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Whether you’re from Ireland, Scotland, the United States, or anywhere really…If you’re a sensible drinker you should be able to agree that whiskey is wonderful. Now if only we could all agree on how to actually spell the stuff. Of all the major whiskey producing regions in the world, about half write it out without the ‘e’. Why is that? And why does it matter?
Well, let’s take a look back at from where the word originates. ‘Whiskey’ is a derivation of the Gaelic term for ‘water of life’: Uisce beatha. In fact, we see that same phrase pop up in myriad sorts of spirits from various parts of the world. In France, they refer to any brandy straight from the still as ‘eau de vie’. In Scandinavian countries they enjoy aquavit, a clear liquor named after the Latin phrase, conveying that same concept, lively water.
As for our Gaelic interpretation, parts of both Ireland and Scotland adopted the term, but spelling and pronunciation in the language slightly shifts as you traverse the North Channel of the Irish Sea. And so by the 19th Century, each country had developed their own way of translating the phrase into the English derivation we know today. It was a distinction promoted proudly by whiskeymakers of the Emerald Isle; at that time, any whisky coming out of Scotland was of much lower quality. Seeing it spelled as whiskey meant it was of Irish provenance and an established reputation preceded its uncorking.
Many of the earliest settlers of the American colonies hailed from Scotland. And so as American whiskey evolved into its own style—throughout the first few decades of the nascent nation—it was customary to see it labeled (and written about) without the ‘e’. That tradition changed after a massive wave of Irish immigration, beginning in the mid-1800s and extending through the early parts of the 20th Century. By the time Prohibition rolled around in 1920, bootleggers were dealing almost exclusively in the “whiskey” trade. It’s a tradition that holds true to present day; with the notable exception of Maker’s Mark ‘Kentucky Straight Whisky’ and George Dickel ‘Tennessee Whisky’, virtually all American producers label their product as whiskey.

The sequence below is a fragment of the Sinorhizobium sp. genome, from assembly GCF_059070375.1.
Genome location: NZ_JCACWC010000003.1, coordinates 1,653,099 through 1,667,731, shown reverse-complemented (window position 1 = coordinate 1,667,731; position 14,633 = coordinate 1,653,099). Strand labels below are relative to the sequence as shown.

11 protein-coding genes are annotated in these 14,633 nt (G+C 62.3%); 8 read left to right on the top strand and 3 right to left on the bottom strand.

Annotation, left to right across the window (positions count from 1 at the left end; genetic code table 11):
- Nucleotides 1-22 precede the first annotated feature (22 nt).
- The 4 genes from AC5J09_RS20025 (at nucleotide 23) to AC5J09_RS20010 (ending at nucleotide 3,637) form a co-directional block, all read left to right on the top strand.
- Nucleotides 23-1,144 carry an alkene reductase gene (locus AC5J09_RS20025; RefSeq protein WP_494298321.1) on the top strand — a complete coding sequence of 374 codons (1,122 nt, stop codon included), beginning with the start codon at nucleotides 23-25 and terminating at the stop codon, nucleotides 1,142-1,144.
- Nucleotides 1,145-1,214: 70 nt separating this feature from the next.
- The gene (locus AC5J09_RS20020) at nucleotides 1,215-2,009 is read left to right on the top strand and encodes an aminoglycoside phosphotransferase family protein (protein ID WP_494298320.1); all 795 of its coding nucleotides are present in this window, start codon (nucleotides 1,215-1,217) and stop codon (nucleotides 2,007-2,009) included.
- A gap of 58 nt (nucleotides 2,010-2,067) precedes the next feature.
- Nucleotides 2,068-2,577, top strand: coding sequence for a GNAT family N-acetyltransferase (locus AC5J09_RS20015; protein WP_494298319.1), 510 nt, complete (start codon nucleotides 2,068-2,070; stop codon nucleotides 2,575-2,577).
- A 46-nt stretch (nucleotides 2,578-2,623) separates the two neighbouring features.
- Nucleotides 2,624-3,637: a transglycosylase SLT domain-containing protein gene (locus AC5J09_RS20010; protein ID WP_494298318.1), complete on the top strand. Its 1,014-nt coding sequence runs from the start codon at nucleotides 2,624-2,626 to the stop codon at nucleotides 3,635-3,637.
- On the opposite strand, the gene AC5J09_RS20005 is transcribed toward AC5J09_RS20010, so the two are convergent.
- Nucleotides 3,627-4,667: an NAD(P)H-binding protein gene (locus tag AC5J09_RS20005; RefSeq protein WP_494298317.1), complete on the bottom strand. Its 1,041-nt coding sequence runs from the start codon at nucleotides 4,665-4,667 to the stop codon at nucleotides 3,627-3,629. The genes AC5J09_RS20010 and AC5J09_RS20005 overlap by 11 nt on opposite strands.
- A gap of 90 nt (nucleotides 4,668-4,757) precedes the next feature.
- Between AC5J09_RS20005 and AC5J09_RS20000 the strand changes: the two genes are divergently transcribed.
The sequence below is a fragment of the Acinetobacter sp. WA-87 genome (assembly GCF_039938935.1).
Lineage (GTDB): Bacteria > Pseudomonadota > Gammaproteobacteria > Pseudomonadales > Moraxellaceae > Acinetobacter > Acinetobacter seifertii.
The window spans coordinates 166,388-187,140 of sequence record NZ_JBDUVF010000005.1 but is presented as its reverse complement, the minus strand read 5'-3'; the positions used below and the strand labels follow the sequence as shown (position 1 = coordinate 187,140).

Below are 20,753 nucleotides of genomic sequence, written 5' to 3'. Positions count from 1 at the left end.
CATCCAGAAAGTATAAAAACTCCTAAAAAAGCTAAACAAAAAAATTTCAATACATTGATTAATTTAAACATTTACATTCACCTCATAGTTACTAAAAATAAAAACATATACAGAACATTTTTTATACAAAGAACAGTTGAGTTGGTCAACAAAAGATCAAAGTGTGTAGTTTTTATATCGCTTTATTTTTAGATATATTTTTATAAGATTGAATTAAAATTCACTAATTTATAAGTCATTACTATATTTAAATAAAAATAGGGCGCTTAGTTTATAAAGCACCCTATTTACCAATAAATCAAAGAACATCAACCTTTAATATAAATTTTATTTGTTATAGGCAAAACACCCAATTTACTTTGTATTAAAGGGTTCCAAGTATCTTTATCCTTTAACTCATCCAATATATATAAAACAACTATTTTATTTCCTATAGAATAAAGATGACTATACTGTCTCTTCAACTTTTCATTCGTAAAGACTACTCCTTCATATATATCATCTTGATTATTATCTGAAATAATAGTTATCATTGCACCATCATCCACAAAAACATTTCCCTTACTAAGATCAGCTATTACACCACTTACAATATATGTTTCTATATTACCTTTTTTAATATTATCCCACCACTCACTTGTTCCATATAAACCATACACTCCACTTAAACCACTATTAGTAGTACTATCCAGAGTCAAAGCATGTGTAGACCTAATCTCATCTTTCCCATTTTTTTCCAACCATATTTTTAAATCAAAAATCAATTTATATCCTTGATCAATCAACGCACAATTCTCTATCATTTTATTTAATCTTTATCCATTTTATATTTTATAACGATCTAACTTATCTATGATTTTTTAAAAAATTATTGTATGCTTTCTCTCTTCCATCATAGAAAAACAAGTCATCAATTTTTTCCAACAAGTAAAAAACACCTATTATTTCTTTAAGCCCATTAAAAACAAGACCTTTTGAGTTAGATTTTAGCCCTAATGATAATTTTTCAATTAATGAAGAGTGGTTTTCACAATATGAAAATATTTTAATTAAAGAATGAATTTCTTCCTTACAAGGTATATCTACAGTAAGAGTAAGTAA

Interestingly though, according to America’s liquor labeling laws (overseen by the federally-run Alcohol and Tobacco Tax And Trade Bureau) whiskey is actually recognized as whisky. At any rate, there’s no debate amongst their neighbors to the north. Canada, like Scotland, is unanimous in their usage of the sans ‘e’ variation. The practice holds true for all of the so-called ‘World Whisky’ regions that have cropped up from Japan to Australia to India.
As a general rule of thumb remember that if the country has an ‘e’ in its name, so, too, does its whiskey. And if you’re tired of writing it out in different ways over and over, always keep things plural—‘whiskies’ can technically satisfy both camps. Besides, whiskies are never as fun when they’re just one, anyhow.